Vegas in March is Like Nothing Else

Vegas in March is Like Nothing Else

Spend the First Weekend Of NCAA Tournament At a Vegas Sports Book (Las Vegas, NV) – It’s a marriage made in heaven: the most exciting, frenzied weekend of American sport paired with a manic city loaded with the most prime of sports viewing stations – a Las Vegas sports book. It may sound strange, but gambling is entirely optional for this Vegas trip. No place better captures the emotional pendulum of the NCAA Tournament’s first weekend than a packed sports book, and every college hoops fan – even those not inclined to wagering money on the games – should take in March’s first dose of Madness from Sin City at least once.

Attend a Game at the Kennel (Spokane, WA) – The Cinderella phenomenon has long been a crucial piece of college basketball lore, and no program is more synonymous with the role than the Gonzaga Bulldogs. As “mid-major” schools like Butler, Creighton, and VCU continue to cultivate programs that look built to last, it’s important to remember that it was the Zags who first drafted the blueprint. They are “America’s Team” to some but Spokane’s team to all, and the rabid support of their school and city has quickly made the Kennel one of the most feared home courts in all the land. Don’t be fooled — if you make the trip out to Eastern Washington you will not find the tradition of a Kentucky or a Kansas waiting there for you. But what you will find is a city, a program, and a team that, in the most populist of senses, embodies what college basketball is all about.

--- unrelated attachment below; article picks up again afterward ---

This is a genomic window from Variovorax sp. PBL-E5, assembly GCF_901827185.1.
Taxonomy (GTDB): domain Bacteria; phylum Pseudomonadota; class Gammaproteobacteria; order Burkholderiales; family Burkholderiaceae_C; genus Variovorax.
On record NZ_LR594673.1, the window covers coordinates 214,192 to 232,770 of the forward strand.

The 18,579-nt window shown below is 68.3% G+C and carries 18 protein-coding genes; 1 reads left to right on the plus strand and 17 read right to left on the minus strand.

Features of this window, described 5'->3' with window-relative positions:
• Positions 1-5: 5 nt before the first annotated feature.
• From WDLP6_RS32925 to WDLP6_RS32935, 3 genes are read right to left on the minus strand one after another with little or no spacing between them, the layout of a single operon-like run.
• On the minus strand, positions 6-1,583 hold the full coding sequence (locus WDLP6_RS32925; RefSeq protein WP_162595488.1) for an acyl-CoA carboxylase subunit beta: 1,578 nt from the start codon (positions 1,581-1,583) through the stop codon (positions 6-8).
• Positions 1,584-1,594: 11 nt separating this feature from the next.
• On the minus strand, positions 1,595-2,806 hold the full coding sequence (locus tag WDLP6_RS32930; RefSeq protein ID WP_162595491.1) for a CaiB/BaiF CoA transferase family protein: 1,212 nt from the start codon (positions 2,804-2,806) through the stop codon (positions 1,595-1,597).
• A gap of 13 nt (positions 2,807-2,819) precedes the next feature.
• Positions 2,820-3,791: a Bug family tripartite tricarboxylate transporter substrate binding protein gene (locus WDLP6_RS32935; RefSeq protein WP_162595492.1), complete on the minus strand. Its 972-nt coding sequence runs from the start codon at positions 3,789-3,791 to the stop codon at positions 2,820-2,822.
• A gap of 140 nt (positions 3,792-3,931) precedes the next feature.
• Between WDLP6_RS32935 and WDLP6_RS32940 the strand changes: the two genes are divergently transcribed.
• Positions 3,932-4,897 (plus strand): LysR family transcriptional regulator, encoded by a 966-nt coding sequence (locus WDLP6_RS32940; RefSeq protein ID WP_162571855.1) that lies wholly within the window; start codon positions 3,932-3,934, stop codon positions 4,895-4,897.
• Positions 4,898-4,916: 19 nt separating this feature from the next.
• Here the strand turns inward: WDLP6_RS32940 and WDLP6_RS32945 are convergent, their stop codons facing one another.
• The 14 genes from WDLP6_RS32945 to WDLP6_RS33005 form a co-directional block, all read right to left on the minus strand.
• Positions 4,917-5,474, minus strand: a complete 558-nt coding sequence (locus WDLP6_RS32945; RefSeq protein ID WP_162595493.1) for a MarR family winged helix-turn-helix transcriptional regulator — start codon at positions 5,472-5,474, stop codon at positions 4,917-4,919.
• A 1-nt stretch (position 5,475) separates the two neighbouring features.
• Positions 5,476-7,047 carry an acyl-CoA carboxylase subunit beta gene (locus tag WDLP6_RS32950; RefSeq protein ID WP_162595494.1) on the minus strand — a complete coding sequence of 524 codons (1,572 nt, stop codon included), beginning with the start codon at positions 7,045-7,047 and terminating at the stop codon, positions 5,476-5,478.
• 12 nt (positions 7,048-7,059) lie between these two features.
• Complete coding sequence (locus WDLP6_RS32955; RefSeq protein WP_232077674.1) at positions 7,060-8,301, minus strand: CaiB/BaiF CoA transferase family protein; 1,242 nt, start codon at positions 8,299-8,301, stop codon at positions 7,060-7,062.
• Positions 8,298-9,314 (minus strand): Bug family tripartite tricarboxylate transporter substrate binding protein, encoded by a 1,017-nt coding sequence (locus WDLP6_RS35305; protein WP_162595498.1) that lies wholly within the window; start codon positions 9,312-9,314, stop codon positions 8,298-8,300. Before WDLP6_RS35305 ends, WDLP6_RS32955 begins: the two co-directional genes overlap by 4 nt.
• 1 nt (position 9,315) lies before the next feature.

Read the rest of this entry »

Share this story

The RTC Interview Series: One on One with Brandon Miller

Posted by WCarey on August 26th, 2013

Rush The Court is back with another edition of One on One: An Interview Series, which we will bring you periodically throughout the offseason. If you have any specific interview requests or want us to interview you, shoot us an email at rushthecourt@yahoo.com.

Brandon Miller is a man who knows Butler basketball. As a point guard for the Bulldogs from 2000-03, he started 97 consecutive games and helped lead the team to the Sweet Sixteen in the 2003 NCAA Tournament – the program’s first such appearance since 1962. After his playing career concluded, Miller began a coaching career on the staffs at Xavier (2003-04), Ohio State (2006-07 and 2008-11), Butler (2007-08), and Illinois (2012-13). What is interesting about each stop in Miller’s assistant coaching career is that every head coach that he worked under – Thad Matta, Brad Stevens, and John Groce – has ties to Butler as an assistant and/or head coach. Following the 2012-13 season, Miller decided to return to Butler to serve on Stevens’ staff. Then, on July 3, Butler and the college basketball world in general were thrown for a loop when Stevens announced that he would leave Butler to take the head coaching job with the Boston Celtics. Butler athletic director Barry Collier acted fast over the holiday weekend, and on July 6, he named the newly-hired Miller as Stevens’ successor. After speaking with new USC coach Andy Enfield and new UCLA coach Steve Alford in the past couple of weeks, RTC correspondent Walker Carey (@walkerRcarey) recently had the pleasure of speaking to new Butler coach Brandon Miller (@BUCoachMiller) about his playing days at Butler, his coaching career to this point, Butler’s recent summer trip to Australia, and the coach’s outlook on the future of Butler basketball.